The world is changed. I feel it in the water. I feel it in the earth. I smell it in the air. Much that once was is lost, for none now live who remember it. It began with the forging of the Great Rings.
Well, it was certainly a night to remember. When I first heard Radio City Music Hall would be showing The Fellowship of the Ring with a live orchestra performing the score I just about fainted. When I realized my friends wedding landed on the same day as the tickets I bought for the Saturday show, I almost died. Luckily I was able to exchange them for Friday's show and all was right with the world again.
I decided against dressing up for the event (I know, I suck) but I was super pumped to see other people who did outside Radio City. In order to prevent a geek asthma/panic attack I had tried to forget I was going until last week but seeing folks dressed up got me excited immediately. I did however, proudly wear my Evenstar necklace.
From what I had previously read about the event, composer Howard Shore was supposed to do a pre-show talk but whether they did that before the 7:30 start time, didn't do it at all or only did it on Saturday I don't know because I didn't see him. Regardless, Radio City looked beautiful and the crowd was buzzing with anticipation. They clapped when the 21st Century Orchestra, directed by Maestro Ludwig Wicki, started tuning up. Joining them on stage were The Collegiate Chorale, The Brooklyn Youth Chorus, and soprano Kaitlyn Lusk.
The musicians were phenomenal. It was easy to just sit and watch them perform but just as easy to get lost in the film. There were several times I completely forgot about the orchestra. That's how perfect they were. The majority of the time the audience stayed quiet but we couldn't help but applaud here and there, especially when the percussion would really kick in or the vocalists would chant. Speaking of the vocalists, they were all extremely talented but the soloists really blew me away. The score always provokes an emotional response from me and they certainly didn't let me down.
To my surprise, both Elijah Wood and Billy Boyd walked out on stage after the credits had rolled. Neither of them spoke, they just waved and smiled for a few minutes, but it was a fun bonus. My only gripe with the performance as a whole was that the audio of the film, the sound effects and dialogue, are turned down. I'm assuming that's because they want to highlight the orchestra but it's so low at times they actually have closed captioning running at the bottom of the screen for the entirety of the film. What's even more annoying, from a fanboy perspective of course, is the captions didn't always match what the actors were saying. There weren't any big changes really but I couldn't see why it wouldn't be exact. Needless to say, for someone who's seen these movies countless times and has most of the dialogue memorized, it was a bother.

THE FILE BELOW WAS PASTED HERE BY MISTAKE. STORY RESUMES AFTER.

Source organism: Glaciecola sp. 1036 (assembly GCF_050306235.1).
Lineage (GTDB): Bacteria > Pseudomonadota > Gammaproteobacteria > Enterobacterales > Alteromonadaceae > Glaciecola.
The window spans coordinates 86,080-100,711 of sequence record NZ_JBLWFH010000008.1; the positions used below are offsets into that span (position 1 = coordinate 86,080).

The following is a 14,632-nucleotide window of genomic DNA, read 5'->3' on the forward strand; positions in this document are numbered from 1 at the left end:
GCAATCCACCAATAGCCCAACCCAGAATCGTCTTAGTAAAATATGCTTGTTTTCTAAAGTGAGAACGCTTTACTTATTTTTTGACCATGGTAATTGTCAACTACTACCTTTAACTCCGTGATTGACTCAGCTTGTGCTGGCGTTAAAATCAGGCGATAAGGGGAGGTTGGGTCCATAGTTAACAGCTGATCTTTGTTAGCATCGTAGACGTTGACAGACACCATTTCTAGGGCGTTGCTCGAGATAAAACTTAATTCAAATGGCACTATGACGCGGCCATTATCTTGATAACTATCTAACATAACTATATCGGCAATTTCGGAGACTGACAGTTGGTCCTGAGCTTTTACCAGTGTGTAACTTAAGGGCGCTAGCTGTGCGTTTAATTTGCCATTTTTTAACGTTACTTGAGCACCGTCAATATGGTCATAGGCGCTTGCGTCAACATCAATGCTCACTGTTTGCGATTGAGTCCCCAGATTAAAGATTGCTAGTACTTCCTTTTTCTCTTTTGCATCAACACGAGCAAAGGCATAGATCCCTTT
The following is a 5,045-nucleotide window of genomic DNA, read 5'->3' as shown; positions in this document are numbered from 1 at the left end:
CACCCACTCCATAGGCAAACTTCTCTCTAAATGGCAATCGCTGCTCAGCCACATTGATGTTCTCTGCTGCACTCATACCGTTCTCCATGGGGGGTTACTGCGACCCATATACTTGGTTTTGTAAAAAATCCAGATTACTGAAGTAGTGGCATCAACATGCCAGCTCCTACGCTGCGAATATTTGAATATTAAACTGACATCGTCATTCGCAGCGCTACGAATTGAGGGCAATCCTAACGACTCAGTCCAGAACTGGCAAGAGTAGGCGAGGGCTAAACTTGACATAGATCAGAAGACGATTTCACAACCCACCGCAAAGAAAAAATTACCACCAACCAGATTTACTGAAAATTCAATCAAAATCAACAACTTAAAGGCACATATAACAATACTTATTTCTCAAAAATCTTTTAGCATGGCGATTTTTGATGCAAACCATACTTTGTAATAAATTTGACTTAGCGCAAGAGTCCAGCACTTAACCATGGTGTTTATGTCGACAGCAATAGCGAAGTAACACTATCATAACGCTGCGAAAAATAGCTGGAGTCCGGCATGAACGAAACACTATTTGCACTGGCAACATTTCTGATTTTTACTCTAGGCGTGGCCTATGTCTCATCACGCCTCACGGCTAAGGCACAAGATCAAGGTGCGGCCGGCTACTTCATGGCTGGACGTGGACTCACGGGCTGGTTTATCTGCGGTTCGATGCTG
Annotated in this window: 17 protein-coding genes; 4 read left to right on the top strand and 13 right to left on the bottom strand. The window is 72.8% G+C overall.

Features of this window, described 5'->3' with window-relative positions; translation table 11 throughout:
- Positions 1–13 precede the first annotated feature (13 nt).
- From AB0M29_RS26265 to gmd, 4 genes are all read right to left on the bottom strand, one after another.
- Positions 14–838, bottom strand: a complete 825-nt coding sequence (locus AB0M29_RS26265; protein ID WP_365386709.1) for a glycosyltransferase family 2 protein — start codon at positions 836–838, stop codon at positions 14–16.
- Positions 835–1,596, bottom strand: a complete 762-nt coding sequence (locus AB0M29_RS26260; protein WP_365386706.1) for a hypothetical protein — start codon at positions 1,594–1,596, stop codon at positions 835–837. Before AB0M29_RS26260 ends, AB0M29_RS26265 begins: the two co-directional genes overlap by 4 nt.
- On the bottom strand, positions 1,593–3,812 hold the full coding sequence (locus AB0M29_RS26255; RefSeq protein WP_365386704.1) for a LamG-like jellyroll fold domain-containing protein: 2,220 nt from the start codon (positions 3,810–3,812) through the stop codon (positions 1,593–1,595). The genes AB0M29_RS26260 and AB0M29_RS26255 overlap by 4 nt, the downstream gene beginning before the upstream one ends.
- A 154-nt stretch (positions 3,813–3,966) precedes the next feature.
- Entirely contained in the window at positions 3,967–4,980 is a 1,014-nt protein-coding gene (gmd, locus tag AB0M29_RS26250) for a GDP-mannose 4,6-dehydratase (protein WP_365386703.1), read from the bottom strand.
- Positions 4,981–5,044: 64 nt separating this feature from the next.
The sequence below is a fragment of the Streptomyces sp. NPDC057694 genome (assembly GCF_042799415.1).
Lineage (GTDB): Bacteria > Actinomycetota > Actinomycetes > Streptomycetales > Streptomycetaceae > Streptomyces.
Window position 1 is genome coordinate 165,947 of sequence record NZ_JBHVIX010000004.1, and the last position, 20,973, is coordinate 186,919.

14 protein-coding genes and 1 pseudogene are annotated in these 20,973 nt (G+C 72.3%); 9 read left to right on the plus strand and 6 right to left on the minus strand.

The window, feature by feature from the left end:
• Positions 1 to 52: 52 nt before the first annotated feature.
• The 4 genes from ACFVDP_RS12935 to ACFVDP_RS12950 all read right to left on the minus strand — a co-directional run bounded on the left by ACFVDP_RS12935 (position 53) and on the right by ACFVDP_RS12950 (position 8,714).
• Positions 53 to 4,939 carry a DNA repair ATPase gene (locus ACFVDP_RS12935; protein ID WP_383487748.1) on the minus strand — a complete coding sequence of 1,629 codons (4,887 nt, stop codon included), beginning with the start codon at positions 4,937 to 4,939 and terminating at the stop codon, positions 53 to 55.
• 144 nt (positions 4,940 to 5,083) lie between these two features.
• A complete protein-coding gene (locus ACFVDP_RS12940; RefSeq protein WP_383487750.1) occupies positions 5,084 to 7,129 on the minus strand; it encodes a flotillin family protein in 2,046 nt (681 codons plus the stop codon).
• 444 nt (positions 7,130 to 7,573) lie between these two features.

I am so glad I was able to Lord of the Rings in Concert. Obviously I can watch the films whenever I want but it was a special treat to see it this way. My date for the show had never seen Lord of the Rings before and I was interested to see what he thought of it. He said he liked it but that it, "needed more Sauron." Heh.
At the end of the film the screen told the audience Radio City already has dates set for The Lord of the Rings in Concert next year. October 8th & 9th, 2010 you can catch the next installment, The Two Towers. Although, I overheard one orchestra member on the way out saying that was news to him and they better ask them quick if they want them to perform again. You can sign up for pre-sale info at the official site. You know I already did. :)